Chicago Voters Face Choice on Tax to Fund Homeless Programs

Chicago voters will consider a ballot measure on Tuesday that progressive Democrats see as a solution to homelessness.

The proposal would allow the City Council to increase real estate tax revenue to help fund programs to get people off the street. But the vote will be about a lot more than that.

The ballot measure has prompted arguments about the downtown’s sputtering recovery, the influx of migrants that has strained city services and political coalitions, and the wisdom of entrusting Mayor Brandon Johnson and his fellow progressives with more tax money.

One issue not being contested: Homelessness is a problem in Chicago.

“Everybody in the city I think probably agrees, we have to do something about our housing crisis, on our homelessness,” said Farzin Parang, the executive director of the Building Owners and Managers Association of Chicago, which is helping lead the opposition to the proposal. The group says that the new tax would deal another blow to an office real estate market still mired in a post-pandemic vacancy crisis.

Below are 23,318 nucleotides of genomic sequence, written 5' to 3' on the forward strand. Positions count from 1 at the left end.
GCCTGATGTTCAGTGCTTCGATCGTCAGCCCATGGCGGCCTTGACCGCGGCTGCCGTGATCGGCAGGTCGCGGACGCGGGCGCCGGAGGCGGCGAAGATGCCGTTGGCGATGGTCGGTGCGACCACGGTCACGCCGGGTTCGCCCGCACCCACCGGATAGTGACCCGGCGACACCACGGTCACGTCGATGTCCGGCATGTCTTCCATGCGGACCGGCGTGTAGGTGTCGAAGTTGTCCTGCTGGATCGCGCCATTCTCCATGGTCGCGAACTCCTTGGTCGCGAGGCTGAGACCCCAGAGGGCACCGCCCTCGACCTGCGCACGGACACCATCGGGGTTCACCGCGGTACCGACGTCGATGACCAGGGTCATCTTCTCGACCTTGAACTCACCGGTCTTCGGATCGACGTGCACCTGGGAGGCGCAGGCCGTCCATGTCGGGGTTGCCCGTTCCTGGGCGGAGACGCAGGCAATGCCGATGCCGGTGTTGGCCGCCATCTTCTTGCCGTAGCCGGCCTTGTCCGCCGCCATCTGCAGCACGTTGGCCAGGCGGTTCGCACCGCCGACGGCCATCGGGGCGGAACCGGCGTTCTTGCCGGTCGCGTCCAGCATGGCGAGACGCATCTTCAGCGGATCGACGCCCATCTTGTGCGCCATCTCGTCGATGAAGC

The ballot question is lengthy and nuanced. If approved and enacted, it would reduce the real estate transfer tax on properties that sell for less than $1 million, but impose higher rates on homes and commercial buildings that sell for more than $1 million. The extra money — supporters say it would be at least $100 million each year — would be put toward addressing homelessness, with the details of that spending to be finalized later.

The vote on Tuesday is the culmination of a longtime goal for Chicago’s progressive movement, which has unseated moderate Democrats over the last decade and transformed from a band of scrappy political outsiders into City Hall establishment.

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